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DuBois explains all this to the Negros with the aim of depicting the importance of race conservation. He wanted to create a sense of unity among the Negros and the need to conserve their race by distinguishing themselves from other races. He emphasized that the entire process of describing differences in different types of races had brought about race differentiation, which is important for the growth of different types of nations.
DuBois was addressing the Negros through his written speech. DuBois emphasized that having a distinction between the Negros and other races in America was more beneficial to the Negros than having a united America. He noted that the Negros had great potential that could only be tapped through a separation between the Negros and other races in America.
One of the reasons that DuBois explained for the need to have a race organization that had schools, businesses and even social gatherings set for the Negros is that the Negros were despised, hated or pitied which limited their ability to tap the potential that they had to develop the nation. The Negros had to unite and not for political or religious spoils, but for growth and development. The unity was not supposed to give them an opportunity to protest and order resolutions or commit crimes. It was meant to offer the Negros opportunities to form serious organizations determined to achieve great heights and create a positive impression for the American Negros. It is for this reason that DuBois advocated for the creation of the Negro Academy that was meant to unify the Negro community. The American Negro Academy was aimed at bringing together the intellectual minds of the American Negros, which had the potential to generate ideas capable of developing the nation.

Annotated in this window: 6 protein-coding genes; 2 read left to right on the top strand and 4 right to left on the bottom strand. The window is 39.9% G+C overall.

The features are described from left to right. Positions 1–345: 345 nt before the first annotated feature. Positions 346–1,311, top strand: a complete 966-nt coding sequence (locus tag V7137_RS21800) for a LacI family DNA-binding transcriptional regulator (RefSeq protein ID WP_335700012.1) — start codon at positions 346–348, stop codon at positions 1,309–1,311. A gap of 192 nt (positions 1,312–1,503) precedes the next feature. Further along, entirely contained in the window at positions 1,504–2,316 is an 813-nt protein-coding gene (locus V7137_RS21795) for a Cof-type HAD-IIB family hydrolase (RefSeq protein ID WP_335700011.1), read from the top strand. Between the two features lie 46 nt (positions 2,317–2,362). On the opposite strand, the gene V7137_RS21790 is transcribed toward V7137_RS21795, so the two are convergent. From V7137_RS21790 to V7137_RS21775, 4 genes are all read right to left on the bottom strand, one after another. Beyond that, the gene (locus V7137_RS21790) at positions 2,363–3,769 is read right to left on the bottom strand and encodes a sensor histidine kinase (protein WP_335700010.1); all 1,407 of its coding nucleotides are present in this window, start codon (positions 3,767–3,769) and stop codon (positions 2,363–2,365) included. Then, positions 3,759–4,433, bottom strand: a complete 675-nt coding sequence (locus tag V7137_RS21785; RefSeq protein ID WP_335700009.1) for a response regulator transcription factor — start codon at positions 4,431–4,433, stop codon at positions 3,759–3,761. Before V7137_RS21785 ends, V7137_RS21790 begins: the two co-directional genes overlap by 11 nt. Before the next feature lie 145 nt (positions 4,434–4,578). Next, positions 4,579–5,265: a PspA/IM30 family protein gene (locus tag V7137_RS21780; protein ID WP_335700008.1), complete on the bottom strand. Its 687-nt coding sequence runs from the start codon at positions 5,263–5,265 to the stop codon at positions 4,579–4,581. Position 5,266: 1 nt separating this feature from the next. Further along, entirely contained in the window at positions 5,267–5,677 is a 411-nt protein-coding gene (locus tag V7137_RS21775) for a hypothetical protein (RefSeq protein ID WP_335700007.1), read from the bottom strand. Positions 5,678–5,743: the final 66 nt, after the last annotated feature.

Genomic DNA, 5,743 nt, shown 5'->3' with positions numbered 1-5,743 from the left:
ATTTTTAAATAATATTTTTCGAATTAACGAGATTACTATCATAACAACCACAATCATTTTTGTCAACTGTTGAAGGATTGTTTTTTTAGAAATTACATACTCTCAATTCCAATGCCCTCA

DuBois outlined that the Academy created would be a positive representative in character, impartial conduct, and exhibit firm leadership. The academy would be impartial in conduct and aim at awakening the American Negros through honesty, truth and avoid sycophancy. The academy was also supposed to generate ideas on how to handle serious issue that affected the Negros. It was meant to guide the Negros on how to handle matters of discrimination in hotels and railways and how to view he separate school system that was prevalent in America.
DuBois also pointed out that people from different races could not live in the same area without conflicts. He described race prejudice as the conflict between different groups of people due to differences in objectives and aims in life, feelings and ideals. The Negros were different from other people in terms of language, religion, and laws and for this reason, he advocated for race organization. This assertion raises the question, "If all the people had the main goal of advancing economically, why then is it difficult for them to live together".